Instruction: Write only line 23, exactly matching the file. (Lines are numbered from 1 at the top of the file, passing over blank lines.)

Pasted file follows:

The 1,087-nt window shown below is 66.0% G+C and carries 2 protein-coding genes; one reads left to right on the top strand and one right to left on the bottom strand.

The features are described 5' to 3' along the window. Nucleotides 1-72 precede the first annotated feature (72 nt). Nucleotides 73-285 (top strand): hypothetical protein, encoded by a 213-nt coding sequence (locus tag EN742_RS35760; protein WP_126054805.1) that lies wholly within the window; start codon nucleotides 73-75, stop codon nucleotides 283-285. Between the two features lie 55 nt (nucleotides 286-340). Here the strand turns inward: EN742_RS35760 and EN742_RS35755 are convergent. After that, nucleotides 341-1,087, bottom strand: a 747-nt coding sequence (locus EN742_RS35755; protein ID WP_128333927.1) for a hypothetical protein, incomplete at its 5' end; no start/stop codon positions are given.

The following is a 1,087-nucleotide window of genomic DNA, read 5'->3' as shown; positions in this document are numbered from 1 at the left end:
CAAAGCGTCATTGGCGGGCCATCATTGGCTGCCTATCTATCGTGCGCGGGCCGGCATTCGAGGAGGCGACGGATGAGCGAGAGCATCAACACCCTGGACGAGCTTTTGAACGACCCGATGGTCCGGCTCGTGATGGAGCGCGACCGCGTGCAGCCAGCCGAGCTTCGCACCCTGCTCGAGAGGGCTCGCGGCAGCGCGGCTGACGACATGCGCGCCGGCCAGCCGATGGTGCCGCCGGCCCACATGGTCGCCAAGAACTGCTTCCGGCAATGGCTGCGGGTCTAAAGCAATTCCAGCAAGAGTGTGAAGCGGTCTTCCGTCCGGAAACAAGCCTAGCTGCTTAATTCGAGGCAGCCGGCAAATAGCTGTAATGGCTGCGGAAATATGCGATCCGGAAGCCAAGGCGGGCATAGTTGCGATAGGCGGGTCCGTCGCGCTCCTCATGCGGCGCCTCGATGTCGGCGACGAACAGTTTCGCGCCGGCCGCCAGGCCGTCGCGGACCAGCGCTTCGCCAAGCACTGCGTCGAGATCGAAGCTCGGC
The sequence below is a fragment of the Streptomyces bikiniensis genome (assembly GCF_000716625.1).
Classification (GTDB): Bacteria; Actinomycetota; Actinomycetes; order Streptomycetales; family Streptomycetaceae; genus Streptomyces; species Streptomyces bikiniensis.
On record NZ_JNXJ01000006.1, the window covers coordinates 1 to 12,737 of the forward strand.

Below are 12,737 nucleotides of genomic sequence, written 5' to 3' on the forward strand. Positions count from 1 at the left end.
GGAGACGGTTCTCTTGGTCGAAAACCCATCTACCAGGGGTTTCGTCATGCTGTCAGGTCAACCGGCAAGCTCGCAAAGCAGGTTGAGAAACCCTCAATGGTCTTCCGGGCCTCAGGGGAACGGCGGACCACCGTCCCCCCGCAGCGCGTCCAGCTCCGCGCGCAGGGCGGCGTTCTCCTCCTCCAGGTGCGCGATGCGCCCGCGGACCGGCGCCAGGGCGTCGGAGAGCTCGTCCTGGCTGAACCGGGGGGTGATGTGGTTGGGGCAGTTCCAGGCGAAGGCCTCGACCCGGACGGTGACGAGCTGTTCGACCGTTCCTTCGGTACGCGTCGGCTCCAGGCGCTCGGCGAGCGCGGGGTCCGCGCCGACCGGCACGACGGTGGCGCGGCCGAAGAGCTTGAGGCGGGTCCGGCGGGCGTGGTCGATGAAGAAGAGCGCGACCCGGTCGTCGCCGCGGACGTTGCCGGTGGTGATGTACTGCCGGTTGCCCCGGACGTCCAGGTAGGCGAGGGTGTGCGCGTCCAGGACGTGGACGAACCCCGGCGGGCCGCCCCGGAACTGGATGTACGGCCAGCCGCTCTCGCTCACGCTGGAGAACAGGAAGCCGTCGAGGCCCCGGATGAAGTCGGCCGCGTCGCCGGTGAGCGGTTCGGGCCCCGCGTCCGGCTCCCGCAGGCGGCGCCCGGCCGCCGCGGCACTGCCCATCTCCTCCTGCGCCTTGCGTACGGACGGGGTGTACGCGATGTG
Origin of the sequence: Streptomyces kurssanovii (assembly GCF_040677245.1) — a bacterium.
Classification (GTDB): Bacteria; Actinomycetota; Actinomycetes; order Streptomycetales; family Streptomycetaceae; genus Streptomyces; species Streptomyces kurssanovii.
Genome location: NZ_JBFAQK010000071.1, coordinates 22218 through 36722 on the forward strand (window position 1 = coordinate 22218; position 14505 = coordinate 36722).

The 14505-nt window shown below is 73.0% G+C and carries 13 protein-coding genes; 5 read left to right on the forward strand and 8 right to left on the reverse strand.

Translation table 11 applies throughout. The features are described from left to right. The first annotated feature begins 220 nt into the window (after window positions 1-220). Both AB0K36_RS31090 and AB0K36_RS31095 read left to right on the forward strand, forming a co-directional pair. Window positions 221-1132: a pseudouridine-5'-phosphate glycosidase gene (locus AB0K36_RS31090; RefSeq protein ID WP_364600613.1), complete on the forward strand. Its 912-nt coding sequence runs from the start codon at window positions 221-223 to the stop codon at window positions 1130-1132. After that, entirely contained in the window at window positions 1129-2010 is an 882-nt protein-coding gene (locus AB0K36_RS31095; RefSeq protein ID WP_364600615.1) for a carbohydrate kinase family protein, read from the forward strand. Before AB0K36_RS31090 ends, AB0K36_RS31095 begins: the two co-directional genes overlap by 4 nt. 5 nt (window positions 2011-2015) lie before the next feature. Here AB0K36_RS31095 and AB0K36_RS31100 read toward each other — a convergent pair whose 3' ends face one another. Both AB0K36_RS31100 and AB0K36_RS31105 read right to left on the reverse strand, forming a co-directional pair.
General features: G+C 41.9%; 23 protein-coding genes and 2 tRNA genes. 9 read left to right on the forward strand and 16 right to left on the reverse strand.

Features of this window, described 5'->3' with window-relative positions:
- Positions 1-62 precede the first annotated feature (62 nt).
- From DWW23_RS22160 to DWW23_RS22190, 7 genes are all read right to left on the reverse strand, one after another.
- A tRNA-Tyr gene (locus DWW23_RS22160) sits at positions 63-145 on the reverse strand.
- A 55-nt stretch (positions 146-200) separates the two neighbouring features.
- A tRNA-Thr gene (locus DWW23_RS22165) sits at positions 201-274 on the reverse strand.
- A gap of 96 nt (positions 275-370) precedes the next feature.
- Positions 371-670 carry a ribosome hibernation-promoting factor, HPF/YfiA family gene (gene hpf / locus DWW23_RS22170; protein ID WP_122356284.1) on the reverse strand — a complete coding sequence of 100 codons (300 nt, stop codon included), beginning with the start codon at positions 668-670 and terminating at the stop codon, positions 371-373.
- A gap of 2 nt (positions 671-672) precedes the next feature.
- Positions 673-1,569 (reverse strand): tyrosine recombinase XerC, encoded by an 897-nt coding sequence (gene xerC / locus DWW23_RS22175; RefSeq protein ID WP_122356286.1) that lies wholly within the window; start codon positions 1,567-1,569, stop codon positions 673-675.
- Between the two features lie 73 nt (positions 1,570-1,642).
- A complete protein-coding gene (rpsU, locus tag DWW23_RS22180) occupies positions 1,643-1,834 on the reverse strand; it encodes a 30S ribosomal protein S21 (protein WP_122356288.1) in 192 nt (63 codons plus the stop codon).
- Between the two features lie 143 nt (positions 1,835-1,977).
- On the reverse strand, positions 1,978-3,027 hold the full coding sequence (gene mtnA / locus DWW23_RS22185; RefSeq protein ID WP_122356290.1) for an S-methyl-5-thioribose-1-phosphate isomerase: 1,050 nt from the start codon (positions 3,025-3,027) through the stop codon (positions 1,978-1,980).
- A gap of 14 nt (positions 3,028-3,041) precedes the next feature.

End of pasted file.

- Positions 371-670 carry a ribosome hibernation-promoting factor, HPF/YfiA family gene (gene hpf / locus DWW23_RS22170; protein ID WP_122356284.1) on the reverse strand — a complete coding sequence of 100 codons (300 nt, stop codon included), beginning with the start codon at positions 668-670 and terminating at the stop codon, positions 371-373.